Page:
Focus not as sharp

Ford's Golf-sized hatch gains a pint-sized engine but loses some zest

The Ford Focus 1.0 boasts plenty of power but disappoints in fuel efficiency.
The Ford Focus 1.0 boasts plenty of power but disappoints in fuel efficiency. ST PHOTOS: LAU FOOK KONG
The Ford Focus 1.0 boasts plenty of power but disappoints in fuel efficiency.

Sometimes, carmakers are able to beat the laws of physics.

They make SUVs which drive like coupes, minivans which feel like grand tourers and enormous cars which feel compact at the wheel, not to mention small cars which are extraordinarily roomy.

At other times though, physics will not budge. For instance, if you downsize a car's engine and expect it to have the same or better performance, it may be possible. But something will have to give.

In the case of the Ford Focus 1.0, it is fuel efficiency.

The test-car returns an average of 11 litres/100km, a figure you would associate with a 2-litre power plant, not a sub-litre unit.


  • Price: From $105,888 with COE

    Engine: 999cc 12-valve inline-3 turbocharged

    Transmission: Six-speed dual-clutch automatic with manual select

    Power: 125bhp at 6,000rpm

    Torque: 170Nm at 1,400-4,500rpm

    0-100kmh: 12 seconds

    Top speed: 192kmh

    Fuel consumption: 5.5 litres/100km

    Agent: Regent Motors

The figure is also double Ford's declared 5.5 litres/100km. Sure, most real-life economy figures are higher than stated numbers, but this differential is far wider than expected. Certainly, it is much wider than what was witnessed in the Ford Fiesta 1.0.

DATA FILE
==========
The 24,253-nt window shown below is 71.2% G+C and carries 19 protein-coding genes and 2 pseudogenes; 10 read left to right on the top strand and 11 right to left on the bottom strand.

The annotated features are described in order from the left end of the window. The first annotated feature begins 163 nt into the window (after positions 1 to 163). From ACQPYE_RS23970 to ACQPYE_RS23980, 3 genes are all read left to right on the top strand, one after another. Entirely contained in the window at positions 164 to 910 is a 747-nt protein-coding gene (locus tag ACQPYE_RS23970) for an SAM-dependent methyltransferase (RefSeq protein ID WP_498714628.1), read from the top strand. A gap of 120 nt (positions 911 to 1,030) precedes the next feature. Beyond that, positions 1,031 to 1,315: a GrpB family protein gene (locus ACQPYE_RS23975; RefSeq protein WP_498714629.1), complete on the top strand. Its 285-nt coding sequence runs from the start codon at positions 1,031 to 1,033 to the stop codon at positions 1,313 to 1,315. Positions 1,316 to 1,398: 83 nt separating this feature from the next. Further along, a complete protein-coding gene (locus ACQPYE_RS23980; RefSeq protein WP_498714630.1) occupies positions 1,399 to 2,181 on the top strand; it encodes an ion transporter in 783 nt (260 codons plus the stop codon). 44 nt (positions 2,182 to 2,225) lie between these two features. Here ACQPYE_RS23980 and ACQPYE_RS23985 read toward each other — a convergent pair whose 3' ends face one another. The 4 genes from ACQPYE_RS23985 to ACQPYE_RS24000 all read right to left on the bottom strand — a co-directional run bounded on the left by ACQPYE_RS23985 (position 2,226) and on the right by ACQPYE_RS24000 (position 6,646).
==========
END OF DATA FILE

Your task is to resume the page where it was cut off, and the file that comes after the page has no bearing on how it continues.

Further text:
Of course, the Focus is sizably bigger and heavier than the Fiesta. Its engine is also tuned to produce more power - 125bhp instead of 100bhp. In fact, the Focus 1.0 has more power than Volkswagen's slightly smaller Golf 1.4.

Which means if you are not particularly bothered with efficiency, the Focus is a fairly enthusiastic hatch with the ambition and capability of a car with a substantially bigger engine.

Like all latter-day Fords, it is thoroughly pleasing at the wheel. With its light and responsive throttle, smooth and free-revving engine, and a well-matched transmission, the Focus accelerates brilliantly.

Whether you are taking off from the lights or picking up speed in mid-cruise, it does not disappoint.

It is only when you need to overtake urgently that the car appears out of puff. But those times are rare in Singapore. And when you need to fill a gap in traffic, it is not the quickest car for the job.

You could, of course, drive it like a manual. But that would mean fiddling with an unintuitive rocker control situated on the side of the gear lever.

Torque is a half-decent 170Nm, available from 1,400rpm. This makes for fairly breezy motoring when you are in an unhurried frame of mind.

On the whole, the Focus is not nearly as fun as its smaller sibling, the Fiesta. Equipped with the same engine, the Fiesta is a feisty little runabout that charms you with its exuberance and taut handling.

Even though it is slightly bigger than the Golf, the Focus feels like a far larger car. Body roll and flex are more noticeable, although ride comfort is beyond reproach.

While the three-year-old Golf still feels youthful, the four-year-old Focus is beginning to show its age - at least in the way it moves.

Outwardly, the car still looks pretty good. And it is well equipped, with bi-xenon headlamps with daytime-running LEDs, cruise control, digital meters, keyless entry and ignition, anti-glare rear-view mirror and tyre pressure monitoring system.

The five-door is also spacious, both in the cabin and in the boot.

As for its fuel efficiency, it is no better than the normally aspirated 1.6-litre test-driven in 2012. The only advantage it has is a substantially lower road tax. And that has nothing to do with physics.

A version of this article appeared in the print edition of The Straits Times on April 23, 2016, with the headline 'Focus not as sharp'. Subscribe